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BMA writes to Hunt warning GPs will close lists ‘as final recourse’

The BMA has written to health secretary Jeremy Hunt warning that GPs would be willing to close their lists en masse unless the Government tackles the ’urgent challenges which have led us to this position’. 

GP Committee chair Dr Richard Vautrey told the health secretary that the BMA is ‘deeply concerned’ that practices are reaching the point ’where closing their lists seems the only viable way to ensure patient safety’.

He called for a meeting with the health secretary to discuss ‘the urgent challenges which have led us to this position.’

The letter is in response to the survey conducted by the GPC, which found that 54% of practices said they would consider temporarily suspending patient registration to concentrate of delivering safe care to those already on their list. Permanent list closure would be welcomed by 44% of GPs.

Pulse reported that, following the survey, the GPC will consider balloting GPs over closing their lists en masse because of workload pressures.

Dr Vautrey told Mr Hunt: ‘This [survey] clearly demonstrates the huge pressures facing general practice. GPs would only consider such action as a final recourse. We have, unfortunately, seen this borne out with recent announcements of practices having to close their lists.

’We are deeply concerned that this survey demonstrates practices are reaching the point where closing their lists seems the only viable way to ensure patient safety.’

He said the indemnity crisis needed a solution, along with creating ‘a sustainable expansion’ of the GP and community workforce, supporting practice development and sustainability and funding frontline services adequately.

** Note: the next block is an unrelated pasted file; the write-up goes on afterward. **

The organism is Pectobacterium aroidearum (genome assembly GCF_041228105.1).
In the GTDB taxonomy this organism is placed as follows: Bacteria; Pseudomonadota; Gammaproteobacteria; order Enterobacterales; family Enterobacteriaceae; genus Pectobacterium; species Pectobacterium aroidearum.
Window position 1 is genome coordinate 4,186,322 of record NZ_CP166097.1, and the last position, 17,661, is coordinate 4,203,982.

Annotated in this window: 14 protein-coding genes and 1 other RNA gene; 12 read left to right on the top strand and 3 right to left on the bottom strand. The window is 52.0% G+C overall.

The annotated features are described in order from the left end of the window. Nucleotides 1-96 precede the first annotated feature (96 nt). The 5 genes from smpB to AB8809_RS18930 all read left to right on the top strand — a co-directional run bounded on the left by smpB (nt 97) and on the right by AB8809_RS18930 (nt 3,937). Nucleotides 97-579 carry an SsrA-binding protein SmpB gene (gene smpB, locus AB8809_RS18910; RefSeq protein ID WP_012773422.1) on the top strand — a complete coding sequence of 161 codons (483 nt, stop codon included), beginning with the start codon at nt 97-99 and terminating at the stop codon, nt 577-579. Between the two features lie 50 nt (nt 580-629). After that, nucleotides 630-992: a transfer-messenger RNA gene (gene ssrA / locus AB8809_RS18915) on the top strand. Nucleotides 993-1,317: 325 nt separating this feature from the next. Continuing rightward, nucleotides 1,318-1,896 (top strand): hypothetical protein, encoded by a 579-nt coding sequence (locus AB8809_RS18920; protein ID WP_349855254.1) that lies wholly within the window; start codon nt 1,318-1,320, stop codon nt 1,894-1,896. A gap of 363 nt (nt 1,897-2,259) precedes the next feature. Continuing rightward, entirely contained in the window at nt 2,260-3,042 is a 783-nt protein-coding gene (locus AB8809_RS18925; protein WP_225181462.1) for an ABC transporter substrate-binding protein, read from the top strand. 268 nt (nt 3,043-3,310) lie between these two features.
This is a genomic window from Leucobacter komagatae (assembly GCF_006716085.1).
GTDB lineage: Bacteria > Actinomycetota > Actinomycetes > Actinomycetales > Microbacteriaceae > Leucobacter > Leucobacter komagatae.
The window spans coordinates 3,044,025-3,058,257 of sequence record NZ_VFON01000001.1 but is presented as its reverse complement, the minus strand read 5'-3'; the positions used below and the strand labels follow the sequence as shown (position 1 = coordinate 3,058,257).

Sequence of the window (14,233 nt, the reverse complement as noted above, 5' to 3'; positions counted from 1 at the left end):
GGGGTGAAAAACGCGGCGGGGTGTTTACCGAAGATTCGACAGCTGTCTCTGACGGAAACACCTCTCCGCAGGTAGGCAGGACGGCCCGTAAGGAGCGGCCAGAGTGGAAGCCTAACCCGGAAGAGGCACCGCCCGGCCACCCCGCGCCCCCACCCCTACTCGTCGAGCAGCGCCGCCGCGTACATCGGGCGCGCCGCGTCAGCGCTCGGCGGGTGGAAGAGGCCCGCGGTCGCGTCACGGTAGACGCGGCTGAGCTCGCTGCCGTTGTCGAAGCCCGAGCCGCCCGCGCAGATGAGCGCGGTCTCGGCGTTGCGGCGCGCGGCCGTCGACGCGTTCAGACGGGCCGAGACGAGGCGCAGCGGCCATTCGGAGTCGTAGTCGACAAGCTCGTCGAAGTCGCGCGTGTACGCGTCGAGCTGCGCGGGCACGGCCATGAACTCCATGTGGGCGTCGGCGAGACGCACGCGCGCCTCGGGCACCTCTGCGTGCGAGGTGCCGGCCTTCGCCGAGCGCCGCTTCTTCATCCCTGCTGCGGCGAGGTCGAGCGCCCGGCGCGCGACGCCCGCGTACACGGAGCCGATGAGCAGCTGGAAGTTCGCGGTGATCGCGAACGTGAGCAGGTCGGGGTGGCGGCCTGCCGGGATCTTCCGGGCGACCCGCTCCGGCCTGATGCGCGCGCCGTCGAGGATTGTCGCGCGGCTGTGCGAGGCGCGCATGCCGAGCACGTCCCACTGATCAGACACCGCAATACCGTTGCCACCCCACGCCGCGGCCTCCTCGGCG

Despite the ambitions set out in the GP Forward View, there are fewer GPs now than in 2015, Dr Vautrey said. ‘It is crucial that the Government tackles the issue of recruitment and retention within general practice as it is fundamental to enabling practices to meet the growing needs of their patients.’

He detailed how ‘prohibitive indemnity costs’ were adding to the ‘severe financial difficulties’ in primary care and exacerbating the workforce crisis.

The rising cost can contribute to GPs cutting their hours, limiting their ability to work in urgent care settings or act as a disincentive to work beyond retirement age.

He called for a new system that is comparable and equitable with secondary care to remove ‘this huge burden’ from GPs.

Dr Vautrey urged Mr Hunt: ’What general practice needs is an immediate, long-term solution for all GPs and their staff working in the NHS.’

He said funding was down to 7.9% from 9.6% in 2005/6.

‘With unprecedented patient demand, a recruitment and retention crisis, huge workforce shortfalls and major practice premises problems, it is no wonder that GPs are having to consider action such as suspending their patients lists, ’ he warned Mr Hunt.

A DH spokesperson said: ’GPs are a vital part of the NHS and we understand the pressures they face – that’s why we’ve committed an extra £2.4bn of funding by 2020/21 and are working closely with the sector to improve patient care and services.

’We would urge the BMA to consider the impact of list closures and the detrimental effect it could have on communities across the country.’

What happens next

The GPC is set to take the results of its survey into negotiations with the Government. It is also expected to update its Urgent Prescription document – its list of demands for general practice – which it will relay to NHS managers.

GPC England will meet in November and decide whether the Government’s response to its demands has been sufficient. GPC chair Dr Richard Vautrey said ‘all options are on the table’.

For any ballot result to be legal, a turnout of at least 50% will be needed, with the majority of those voting in favour of action. Recent changes to trade union law also specify the support of at least 40% of all members entitled to vote (ie, on an 80% turnout, a 51% vote would be acceptable).

There have been indications of how such action would be received, with an unusually measured Daily Mail front page saying GPs were considering taking the ‘drastic’ measures because of the pressure they were under.

But there is the possibility many practices will unilaterally close their lists anyway on the basis of GPC advice they have already received.

The idea of a mass closing of lists was first suggested by Pulse editor Nigel Praities.